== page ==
Posted on April 23, 2020
Posted on March 1, 2018
A trip to Barcelona, Spain isn’t complete without visiting Casa Mila, which was the last residential building designed by the legendary architect, Antoni Gaudí. This modernist architectural wonder was built between 1906 and 1912 and declared a World Heritage Site by UNESCO in 1984. The building is also known as La Pedrera, which means “The Stone Quarry” due to its unique rough-hewn appearance. Fortunately, this famous landmark is just a block away from The Majestic Hotel where I was staying making the visit very convenient. The building’s design is very unconventional due to it’s undulating facade and spectacular rooftop covered with skylights, chimneys and staircases that look like sculptures using materials such as glass, broken marble and lime. The photos above and below were taken at the roof terrace of the building featuring the unique sculpture-like structures that are truly out of this world. I decided to zoom into the structures to emphasize the curves, angles, shapes and surfaces in order to make it look less familiar. Just so you know, people still live in this building to this day.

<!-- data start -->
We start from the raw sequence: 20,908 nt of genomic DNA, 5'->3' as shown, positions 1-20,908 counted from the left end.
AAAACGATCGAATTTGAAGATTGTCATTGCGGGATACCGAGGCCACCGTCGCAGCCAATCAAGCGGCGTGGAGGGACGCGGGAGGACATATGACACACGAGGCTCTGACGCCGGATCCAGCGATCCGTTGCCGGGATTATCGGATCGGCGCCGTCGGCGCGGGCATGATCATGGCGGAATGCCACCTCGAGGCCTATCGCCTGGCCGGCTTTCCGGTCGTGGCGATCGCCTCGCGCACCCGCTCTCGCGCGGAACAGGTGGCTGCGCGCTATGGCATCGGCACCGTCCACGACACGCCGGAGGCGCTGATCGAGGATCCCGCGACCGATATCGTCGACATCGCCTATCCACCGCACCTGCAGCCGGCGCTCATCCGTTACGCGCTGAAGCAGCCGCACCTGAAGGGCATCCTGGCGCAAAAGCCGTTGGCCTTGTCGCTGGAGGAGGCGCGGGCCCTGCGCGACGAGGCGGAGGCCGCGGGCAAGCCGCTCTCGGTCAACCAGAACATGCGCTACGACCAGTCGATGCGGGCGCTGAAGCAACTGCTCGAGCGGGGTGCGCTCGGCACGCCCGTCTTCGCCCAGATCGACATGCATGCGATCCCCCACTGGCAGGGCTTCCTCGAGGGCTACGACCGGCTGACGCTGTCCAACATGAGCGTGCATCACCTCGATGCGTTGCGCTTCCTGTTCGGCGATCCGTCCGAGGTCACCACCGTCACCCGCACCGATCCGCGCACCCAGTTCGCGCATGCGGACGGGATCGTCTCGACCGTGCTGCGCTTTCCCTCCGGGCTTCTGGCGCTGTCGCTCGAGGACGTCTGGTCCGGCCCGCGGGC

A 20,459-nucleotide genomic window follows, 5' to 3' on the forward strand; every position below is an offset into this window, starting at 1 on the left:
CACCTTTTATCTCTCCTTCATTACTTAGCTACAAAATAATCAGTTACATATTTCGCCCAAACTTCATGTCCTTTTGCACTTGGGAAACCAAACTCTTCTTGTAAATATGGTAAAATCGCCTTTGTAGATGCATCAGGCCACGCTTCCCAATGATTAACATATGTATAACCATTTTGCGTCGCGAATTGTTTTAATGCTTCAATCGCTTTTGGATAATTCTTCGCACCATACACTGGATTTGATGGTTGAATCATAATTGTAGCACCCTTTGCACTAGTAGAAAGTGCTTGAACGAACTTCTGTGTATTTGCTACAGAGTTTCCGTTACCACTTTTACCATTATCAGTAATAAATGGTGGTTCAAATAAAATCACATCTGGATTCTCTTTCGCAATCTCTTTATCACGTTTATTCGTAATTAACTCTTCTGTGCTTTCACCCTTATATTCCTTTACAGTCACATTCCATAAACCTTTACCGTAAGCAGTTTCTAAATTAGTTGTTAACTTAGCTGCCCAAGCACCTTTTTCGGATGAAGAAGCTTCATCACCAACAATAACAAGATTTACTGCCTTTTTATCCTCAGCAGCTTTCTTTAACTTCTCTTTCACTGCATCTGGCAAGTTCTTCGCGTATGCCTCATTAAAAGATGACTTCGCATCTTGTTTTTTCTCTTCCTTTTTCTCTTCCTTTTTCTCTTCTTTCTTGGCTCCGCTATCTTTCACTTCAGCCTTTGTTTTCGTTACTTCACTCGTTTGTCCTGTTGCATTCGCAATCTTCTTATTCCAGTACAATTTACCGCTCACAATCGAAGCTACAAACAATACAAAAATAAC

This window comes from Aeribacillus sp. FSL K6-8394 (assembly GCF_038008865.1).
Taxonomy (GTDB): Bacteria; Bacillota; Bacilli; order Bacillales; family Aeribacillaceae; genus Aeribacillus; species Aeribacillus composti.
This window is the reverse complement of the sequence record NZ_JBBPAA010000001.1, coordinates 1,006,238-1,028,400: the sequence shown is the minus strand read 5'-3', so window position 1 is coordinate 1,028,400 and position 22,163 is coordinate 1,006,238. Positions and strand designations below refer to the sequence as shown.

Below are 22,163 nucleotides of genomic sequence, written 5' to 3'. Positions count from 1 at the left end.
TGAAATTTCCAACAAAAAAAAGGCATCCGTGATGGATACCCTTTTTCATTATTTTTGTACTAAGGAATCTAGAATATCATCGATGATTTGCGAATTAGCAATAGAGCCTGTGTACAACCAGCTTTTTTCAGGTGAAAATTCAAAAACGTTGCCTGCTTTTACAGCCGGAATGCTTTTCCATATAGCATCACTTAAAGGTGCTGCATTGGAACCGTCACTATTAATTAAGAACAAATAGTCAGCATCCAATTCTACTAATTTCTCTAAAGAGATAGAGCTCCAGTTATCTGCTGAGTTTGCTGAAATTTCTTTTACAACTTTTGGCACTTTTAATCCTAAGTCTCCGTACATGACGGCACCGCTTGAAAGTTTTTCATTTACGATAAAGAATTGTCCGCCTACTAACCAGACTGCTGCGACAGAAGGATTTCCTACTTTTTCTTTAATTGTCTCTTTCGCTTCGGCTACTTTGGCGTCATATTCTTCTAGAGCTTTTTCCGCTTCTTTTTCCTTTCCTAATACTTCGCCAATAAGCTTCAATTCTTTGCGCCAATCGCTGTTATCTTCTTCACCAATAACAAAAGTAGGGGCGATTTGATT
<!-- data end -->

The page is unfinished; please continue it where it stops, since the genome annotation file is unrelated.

Posted on November 3, 2016
The Ponte Vecchio is probably one of the most photographed bridges in Italy and I made sure I got my photo when I visited Florence about two weeks ago. This medieval bridge crosses the Arno River and was the only bridge in Florence that was not destroyed by the Germans when they retreated from the British liberators during the Second World War. The bridge is lined with jewelry and souvenir shops although centuries ago butchers were the main feature of the bridge. Most photos of this famous landmark are usually taken from the bridges on opposite sides or along the river banks and I did a number of shots at those angles. However, during my visit to the Uffizi Gallery I noticed that one of the upper floor windows looked down into the bridge although the reflection on the glass window became a challenge. I decided to use my iPhone to take this photo by laying it flat on the glass window to avoid any reflections. I finally got my photo of the Ponte Vecchio at an angle different from your typical tourist photo.